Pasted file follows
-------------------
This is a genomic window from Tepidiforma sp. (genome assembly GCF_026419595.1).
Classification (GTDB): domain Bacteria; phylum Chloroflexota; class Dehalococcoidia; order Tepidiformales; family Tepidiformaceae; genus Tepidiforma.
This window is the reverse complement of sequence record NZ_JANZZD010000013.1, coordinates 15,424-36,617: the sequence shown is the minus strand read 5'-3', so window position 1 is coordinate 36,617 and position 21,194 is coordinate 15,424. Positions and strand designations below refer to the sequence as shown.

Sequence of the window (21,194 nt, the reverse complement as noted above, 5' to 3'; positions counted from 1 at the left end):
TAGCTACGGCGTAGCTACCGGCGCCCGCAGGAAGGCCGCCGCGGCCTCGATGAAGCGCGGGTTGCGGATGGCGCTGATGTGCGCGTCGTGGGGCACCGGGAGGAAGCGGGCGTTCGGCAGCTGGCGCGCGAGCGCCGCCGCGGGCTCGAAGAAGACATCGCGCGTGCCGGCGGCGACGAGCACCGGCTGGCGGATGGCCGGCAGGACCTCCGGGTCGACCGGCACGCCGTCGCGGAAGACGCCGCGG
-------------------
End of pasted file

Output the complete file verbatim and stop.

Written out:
This is a genomic window from Tepidiforma sp. (genome assembly GCF_026419595.1).
Classification (GTDB): domain Bacteria; phylum Chloroflexota; class Dehalococcoidia; order Tepidiformales; family Tepidiformaceae; genus Tepidiforma.
This window is the reverse complement of sequence record NZ_JANZZD010000013.1, coordinates 15,424-36,617: the sequence shown is the minus strand read 5'-3', so window position 1 is coordinate 36,617 and position 21,194 is coordinate 15,424. Positions and strand designations below refer to the sequence as shown.

Sequence of the window (21,194 nt, the reverse complement as noted above, 5' to 3'; positions counted from 1 at the left end):
TAGCTACGGCGTAGCTACCGGCGCCCGCAGGAAGGCCGCCGCGGCCTCGATGAAGCGCGGGTTGCGGATGGCGCTGATGTGCGCGTCGTGGGGCACCGGGAGGAAGCGGGCGTTCGGCAGCTGGCGCGCGAGCGCCGCCGCGGGCTCGAAGAAGACATCGCGCGTGCCGGCGGCGACGAGCACCGGCTGGCGGATGGCCGGCAGGACCTCCGGGTCGACCGGCACGCCGTCGCGGAAGACGCCGCGG